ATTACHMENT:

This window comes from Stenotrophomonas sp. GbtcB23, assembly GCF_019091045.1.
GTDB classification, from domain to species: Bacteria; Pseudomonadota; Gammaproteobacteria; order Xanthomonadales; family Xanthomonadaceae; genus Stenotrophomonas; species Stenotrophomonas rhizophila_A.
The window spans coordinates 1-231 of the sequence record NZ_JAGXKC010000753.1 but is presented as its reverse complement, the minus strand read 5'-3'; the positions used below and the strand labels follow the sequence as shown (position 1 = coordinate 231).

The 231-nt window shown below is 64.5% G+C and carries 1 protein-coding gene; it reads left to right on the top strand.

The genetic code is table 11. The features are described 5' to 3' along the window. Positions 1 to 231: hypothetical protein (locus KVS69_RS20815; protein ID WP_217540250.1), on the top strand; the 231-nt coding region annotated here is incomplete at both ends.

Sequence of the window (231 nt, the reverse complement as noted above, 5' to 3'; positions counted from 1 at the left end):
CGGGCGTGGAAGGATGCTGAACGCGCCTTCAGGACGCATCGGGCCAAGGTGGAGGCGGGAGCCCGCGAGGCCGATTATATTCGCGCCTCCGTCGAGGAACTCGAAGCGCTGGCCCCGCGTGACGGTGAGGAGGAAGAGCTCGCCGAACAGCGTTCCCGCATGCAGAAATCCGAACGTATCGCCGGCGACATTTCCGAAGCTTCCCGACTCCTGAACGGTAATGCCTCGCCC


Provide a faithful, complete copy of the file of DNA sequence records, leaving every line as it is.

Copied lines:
This window comes from Stenotrophomonas sp. GbtcB23, assembly GCF_019091045.1.
GTDB classification, from domain to species: Bacteria; Pseudomonadota; Gammaproteobacteria; order Xanthomonadales; family Xanthomonadaceae; genus Stenotrophomonas; species Stenotrophomonas rhizophila_A.
The window spans coordinates 1-231 of the sequence record NZ_JAGXKC010000753.1 but is presented as its reverse complement, the minus strand read 5'-3'; the positions used below and the strand labels follow the sequence as shown (position 1 = coordinate 231).

The 231-nt window shown below is 64.5% G+C and carries 1 protein-coding gene; it reads left to right on the top strand.

The genetic code is table 11. The features are described 5' to 3' along the window. Positions 1 to 231: hypothetical protein (locus KVS69_RS20815; protein ID WP_217540250.1), on the top strand; the 231-nt coding region annotated here is incomplete at both ends.

Sequence of the window (231 nt, the reverse complement as noted above, 5' to 3'; positions counted from 1 at the left end):
CGGGCGTGGAAGGATGCTGAACGCGCCTTCAGGACGCATCGGGCCAAGGTGGAGGCGGGAGCCCGCGAGGCCGATTATATTCGCGCCTCCGTCGAGGAACTCGAAGCGCTGGCCCCGCGTGACGGTGAGGAGGAAGAGCTCGCCGAACAGCGTTCCCGCATGCAGAAATCCGAACGTATCGCCGGCGACATTTCCGAAGCTTCCCGACTCCTGAACGGTAATGCCTCGCCC